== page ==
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                                                              UN Medical Services Division

 Travel Health Advisory Handout for UN Staff or Personnel Travelling to Current Ebola Outbreak Areas[1]

 23 July 2014

Ebola virus disease is a rare and severe viral disease.  The virus can infect both humans and non-human primates (monkeys, gorillas, etc.) When infected, people can get very sick, with fever, intense weakness, headache, sore throat and pains, and may bleed form different parts of the body (i.e., hemorrhage).

The risk of travelers becoming infected after a stay in Ebola outbreak areas is extremely low, even if they visit affected districts, because transmission can only occur in the context of direct contact with blood, secretions, organs or other body fluids of dead or living infected persons or animals.  The risk may increase, however, for staff or personnel who in the course of their duties or personal dealings have direct contact with the bodily fluids of infected patients, infected animals, or bodies of persons or animals who died from Ebola virus disease.


 The UN Medical Services Division therefore recommends all UN staff and personnel travelling to an Ebola outbreak area to avoid all direct contact with a person or corpse infected with the Ebola virus.  Staff should also avoid all physical contact with any person or animal suspected of having Ebola virus disease, and avoid all contact with body fluids from persons or animals suspected of having Ebola virus disease.  Travelers should be reminded of the need to immediately seek medical attention at the first sign of illness.   Please feel free to contact msdpublichealth@un.org if you have any questions related to this advisory. 


 Based on the current information available for this event, the WHO does not recommend that any travel or trade restrictions be applied to Ebola outbreak areas in West Africa1.  However, the UN Medical Services Division will be exercising additional caution to minimize the risk of UN personnel and troops contracting and carrying this virus.


Recommendations to all UN staff and personnel


For all travel, staff should consult a health care provider or visit a travel health clinic before travel, preferably at least six weeks before intended date of departure.  If you are planning to visit a locality affected by or adjacent to the current Ebola outbreak, you should also have a discussion with your healthcare provider the week before departure, to obtain the most up-to-date information about risks of your intended destination.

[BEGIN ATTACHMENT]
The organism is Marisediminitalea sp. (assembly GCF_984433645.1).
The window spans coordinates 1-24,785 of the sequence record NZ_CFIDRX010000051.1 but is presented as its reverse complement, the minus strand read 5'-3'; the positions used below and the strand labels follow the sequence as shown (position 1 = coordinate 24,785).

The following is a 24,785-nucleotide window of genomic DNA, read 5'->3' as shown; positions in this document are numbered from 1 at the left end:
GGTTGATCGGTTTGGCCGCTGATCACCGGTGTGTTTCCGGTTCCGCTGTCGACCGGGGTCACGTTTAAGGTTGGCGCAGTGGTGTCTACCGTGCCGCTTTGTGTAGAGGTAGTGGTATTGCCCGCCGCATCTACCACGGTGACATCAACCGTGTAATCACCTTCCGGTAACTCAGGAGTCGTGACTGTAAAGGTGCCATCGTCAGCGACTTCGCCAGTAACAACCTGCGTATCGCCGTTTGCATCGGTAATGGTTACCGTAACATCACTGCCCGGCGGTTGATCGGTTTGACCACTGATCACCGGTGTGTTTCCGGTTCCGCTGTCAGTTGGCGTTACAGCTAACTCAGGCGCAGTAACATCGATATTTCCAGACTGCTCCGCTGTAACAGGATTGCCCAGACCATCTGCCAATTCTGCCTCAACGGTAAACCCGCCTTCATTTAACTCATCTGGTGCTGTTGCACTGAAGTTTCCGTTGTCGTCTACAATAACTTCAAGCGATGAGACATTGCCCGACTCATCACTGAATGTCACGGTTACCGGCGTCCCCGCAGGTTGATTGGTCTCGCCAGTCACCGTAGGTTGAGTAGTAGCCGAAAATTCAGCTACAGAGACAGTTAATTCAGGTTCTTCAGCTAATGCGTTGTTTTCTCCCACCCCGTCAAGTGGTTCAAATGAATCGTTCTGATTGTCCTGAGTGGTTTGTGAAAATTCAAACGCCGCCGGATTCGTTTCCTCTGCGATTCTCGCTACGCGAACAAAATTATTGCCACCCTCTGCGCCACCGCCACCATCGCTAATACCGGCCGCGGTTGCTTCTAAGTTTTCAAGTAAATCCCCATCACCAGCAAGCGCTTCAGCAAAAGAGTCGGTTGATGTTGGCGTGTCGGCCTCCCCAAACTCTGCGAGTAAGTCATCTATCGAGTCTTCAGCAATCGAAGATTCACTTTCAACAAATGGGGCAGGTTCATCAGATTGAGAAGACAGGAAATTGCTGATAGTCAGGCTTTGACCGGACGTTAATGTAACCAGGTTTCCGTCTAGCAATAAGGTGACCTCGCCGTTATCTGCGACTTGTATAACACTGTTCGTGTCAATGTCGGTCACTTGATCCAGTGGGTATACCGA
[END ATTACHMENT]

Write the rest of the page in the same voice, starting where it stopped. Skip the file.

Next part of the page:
Avoid direct contact with blood and other bodily fluids of people with Ebola virus disease or unknown illnesses.


        Avoid direct contact with bodies of people who died of Ebola virus disease or unknown illnesses.


        Avoid unprotected sexual intercourse with an infected person or a person recovering from Ebola virus disease.


        Avoid contact with any objects, such as needles, that have been contaminated with blood or bodily fluids.


        Health care workers should practice strict infection control measures including the use of personal protective equipment (PPE) (i.e. gowns, surgical/medical masks, goggles and gloves).


        Regular hand washing (or the use of alcohol hand-rub) is required after visiting any patients in hospital, as well as after coming in contact with any sick individual, even if they do not have Ebola virus disease.

  • Avoid close contact with or handling of wild animals.

    • The following animals may be carriers: chimpanzees, gorillas, monkeys, forest antelope, pigs, porcupines, duikers, and fruit bats.
    • Remember, both live and dead animals can spread the virus.
    • Avoid handling and eating wild meat.

 Know the symptoms of Ebola virus disease and see a health care provider immediately if symptoms of the disease develop.

    • The symptoms of Ebola virus disease include: Sudden onset of fever, intense weakness, muscle pain, headache and sore throat.
    • This is followed by vomiting, diarrhea, rash, impaired kidney and liver function, and in some cases, both internal and external bleeding.
    • Seek medical attention immediately if a fever and any of the above other symptoms arise during or after travel.
    • Be sure to tell your health care provider that you travelled to a region where Ebola virus disease was present.

 Wherever possible, avoid receiving treatment in hospitals that are treating Ebola patients, unless you are referred to such a facility for isolation or treatment relating to Ebola virus disease.

    • Infected healthcare workers can transmit Ebola virus disease from one patient to another.
    • Seek medical advice from your local UN clinic about where you can receive treatment for non-Ebola related illnesses or injuries.





[1] The latest figures and geographic location of the Ebola outbreak in parts of West Africa can be obtained here:  http://www.who.int/csr/don/archive/disease/ebola/en/